The growth in smartphone devices has now overtaken that of conventional handsets, accounting for 55 per cent of new mobile subscriptions in the first nine months of 2013. That's according to a new study by telecoms hardware maker Ericsson.
Overall globally, the Swedish multinational reckons there were 4.5 billion people subscribed to a mobile plan during the first three quarters of the year – although, for example, one person counts as two subscribers if she has two separate subscription plans, which may explain the high number.
In the third quarter of 2013 alone, Ericsson estimates that 113 million new subscriptions were logged.
Additionally, the company estimates that some 150 million people signed up for a mobile broadband plan this year, an increase of 40 per cent on the same period in 2012.
Ericsson is painting a rosy picture for mobile high-speed internet as it expects the considerable uptake to continue. The telco supplier predicts that by 2019 some 9.3 billion mobile subscriptions will be active and 5.6 billion of those will be for smartphone handsets. Today, the population of the world is 7.1 billion.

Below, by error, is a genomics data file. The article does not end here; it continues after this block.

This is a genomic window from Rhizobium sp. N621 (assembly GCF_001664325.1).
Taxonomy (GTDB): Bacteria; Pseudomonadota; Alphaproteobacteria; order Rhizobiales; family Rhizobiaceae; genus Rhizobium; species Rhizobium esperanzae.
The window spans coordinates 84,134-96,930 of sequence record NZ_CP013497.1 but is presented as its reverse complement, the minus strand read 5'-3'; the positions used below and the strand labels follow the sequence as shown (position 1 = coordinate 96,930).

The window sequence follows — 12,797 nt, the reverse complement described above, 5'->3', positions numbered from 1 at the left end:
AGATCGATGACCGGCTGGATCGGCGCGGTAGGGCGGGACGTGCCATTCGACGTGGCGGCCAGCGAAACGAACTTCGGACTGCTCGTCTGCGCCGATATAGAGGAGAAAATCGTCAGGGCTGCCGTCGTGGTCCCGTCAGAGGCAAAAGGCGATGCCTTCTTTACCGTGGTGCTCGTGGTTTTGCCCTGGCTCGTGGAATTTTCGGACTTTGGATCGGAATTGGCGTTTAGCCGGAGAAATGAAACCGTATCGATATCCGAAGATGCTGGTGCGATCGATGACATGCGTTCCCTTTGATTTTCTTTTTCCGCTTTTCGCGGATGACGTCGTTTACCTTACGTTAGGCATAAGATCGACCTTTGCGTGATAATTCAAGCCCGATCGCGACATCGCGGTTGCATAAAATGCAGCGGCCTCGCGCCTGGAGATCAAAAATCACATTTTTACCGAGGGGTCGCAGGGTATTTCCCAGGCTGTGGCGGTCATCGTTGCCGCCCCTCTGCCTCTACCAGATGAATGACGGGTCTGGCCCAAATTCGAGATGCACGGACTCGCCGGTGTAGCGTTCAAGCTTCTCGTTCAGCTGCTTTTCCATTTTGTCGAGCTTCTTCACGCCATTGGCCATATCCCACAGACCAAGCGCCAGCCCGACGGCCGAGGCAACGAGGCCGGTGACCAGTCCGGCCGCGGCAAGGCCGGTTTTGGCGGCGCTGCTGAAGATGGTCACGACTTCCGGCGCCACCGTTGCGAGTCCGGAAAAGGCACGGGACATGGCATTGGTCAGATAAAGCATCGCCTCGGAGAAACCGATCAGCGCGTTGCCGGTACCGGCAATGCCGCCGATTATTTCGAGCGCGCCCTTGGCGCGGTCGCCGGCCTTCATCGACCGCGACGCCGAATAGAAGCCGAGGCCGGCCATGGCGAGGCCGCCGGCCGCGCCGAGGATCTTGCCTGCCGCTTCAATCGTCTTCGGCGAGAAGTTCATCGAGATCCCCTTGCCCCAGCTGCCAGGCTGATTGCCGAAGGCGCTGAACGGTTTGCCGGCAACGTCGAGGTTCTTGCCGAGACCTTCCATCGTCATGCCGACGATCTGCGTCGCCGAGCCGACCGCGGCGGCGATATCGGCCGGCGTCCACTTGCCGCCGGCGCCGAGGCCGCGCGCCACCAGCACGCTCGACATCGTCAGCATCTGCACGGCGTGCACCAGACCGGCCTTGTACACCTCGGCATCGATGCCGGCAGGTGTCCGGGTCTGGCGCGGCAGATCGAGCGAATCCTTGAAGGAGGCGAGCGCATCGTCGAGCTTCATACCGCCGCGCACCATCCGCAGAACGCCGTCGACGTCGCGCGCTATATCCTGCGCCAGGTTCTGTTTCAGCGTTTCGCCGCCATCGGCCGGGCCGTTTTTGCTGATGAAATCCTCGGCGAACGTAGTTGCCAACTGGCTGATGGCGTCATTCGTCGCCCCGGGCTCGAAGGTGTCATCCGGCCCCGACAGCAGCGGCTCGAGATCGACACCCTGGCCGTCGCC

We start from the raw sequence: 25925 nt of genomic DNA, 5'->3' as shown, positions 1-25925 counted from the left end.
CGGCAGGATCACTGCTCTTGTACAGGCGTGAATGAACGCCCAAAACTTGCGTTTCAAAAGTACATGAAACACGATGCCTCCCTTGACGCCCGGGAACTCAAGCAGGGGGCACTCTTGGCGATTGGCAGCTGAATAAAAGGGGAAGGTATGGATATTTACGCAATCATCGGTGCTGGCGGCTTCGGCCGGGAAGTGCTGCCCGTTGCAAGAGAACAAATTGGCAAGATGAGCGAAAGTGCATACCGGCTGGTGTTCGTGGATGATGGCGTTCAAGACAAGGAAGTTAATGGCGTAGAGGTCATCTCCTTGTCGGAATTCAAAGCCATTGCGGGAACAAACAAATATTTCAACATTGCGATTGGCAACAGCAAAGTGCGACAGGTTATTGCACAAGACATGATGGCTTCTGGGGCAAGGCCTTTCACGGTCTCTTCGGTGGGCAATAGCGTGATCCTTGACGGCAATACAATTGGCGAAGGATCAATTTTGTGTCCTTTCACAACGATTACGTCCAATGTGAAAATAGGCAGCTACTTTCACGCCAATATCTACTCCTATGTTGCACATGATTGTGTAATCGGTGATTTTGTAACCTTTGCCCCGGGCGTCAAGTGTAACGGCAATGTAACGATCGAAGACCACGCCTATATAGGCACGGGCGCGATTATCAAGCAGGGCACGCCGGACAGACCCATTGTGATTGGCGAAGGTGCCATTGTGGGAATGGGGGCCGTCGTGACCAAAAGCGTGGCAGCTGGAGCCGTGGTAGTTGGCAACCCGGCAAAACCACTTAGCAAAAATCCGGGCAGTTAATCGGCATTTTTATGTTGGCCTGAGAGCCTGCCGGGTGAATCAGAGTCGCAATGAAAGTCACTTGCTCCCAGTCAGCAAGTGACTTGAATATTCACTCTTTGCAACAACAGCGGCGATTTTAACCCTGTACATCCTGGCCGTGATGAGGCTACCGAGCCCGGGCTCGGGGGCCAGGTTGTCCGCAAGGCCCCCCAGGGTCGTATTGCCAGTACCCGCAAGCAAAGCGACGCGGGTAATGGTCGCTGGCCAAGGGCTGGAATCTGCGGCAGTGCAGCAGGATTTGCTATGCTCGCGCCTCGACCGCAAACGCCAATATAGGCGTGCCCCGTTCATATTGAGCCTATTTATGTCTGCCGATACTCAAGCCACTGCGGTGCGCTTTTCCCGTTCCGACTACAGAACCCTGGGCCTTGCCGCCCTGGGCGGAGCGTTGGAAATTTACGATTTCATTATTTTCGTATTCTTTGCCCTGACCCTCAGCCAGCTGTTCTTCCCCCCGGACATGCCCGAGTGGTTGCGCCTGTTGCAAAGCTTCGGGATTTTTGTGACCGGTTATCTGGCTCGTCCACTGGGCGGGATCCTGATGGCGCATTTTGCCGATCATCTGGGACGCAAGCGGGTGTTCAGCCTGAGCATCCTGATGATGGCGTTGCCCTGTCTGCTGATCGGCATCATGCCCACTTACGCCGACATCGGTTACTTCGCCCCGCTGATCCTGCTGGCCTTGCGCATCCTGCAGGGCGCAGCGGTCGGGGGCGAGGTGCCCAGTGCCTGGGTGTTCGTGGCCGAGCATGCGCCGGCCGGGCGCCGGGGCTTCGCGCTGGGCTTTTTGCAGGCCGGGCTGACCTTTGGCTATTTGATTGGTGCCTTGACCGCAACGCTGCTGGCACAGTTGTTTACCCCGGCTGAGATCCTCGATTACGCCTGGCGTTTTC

"The rapid pace of smartphone uptake has been phenomenal and is set to continue," boasted Ericsson vice-president and head of strategy Douglas Gilstrap.
"It took more than five years to reach the first billion smartphone subscriptions, but it will take less than two to hit the two billion mark."
Ericsson also forecasts mobile coverage becoming nearly ubiquitous by the end of the decade. The company expects that by 2019 at least 90 per cent of the world's population will have coverage for 3G connectivity and 65 per cent will have access to next-generation LTE networks.
<pThe growth in smartphone use will obviously ramp up bandwidth demand: the company predicts that annual data traffic will exceed 10 exabytes by 2019.
According to industry pundits, however, Ericsson's forecasts for soaring mobile traffic may be a bit too good to be true. Dean Bubley of Disruptive Analysis contends out that the Ericsson figures suggest that data consumption will remain consistent, and that new customers will maintain the same healthy appetite for data as early adopters.
"In almost all maturing sectors, the laggards & late-adopters tends to be low, casual users," Bubley noted.
"This suggests that Ericsson's forecasts are over-cooking things substantially." ®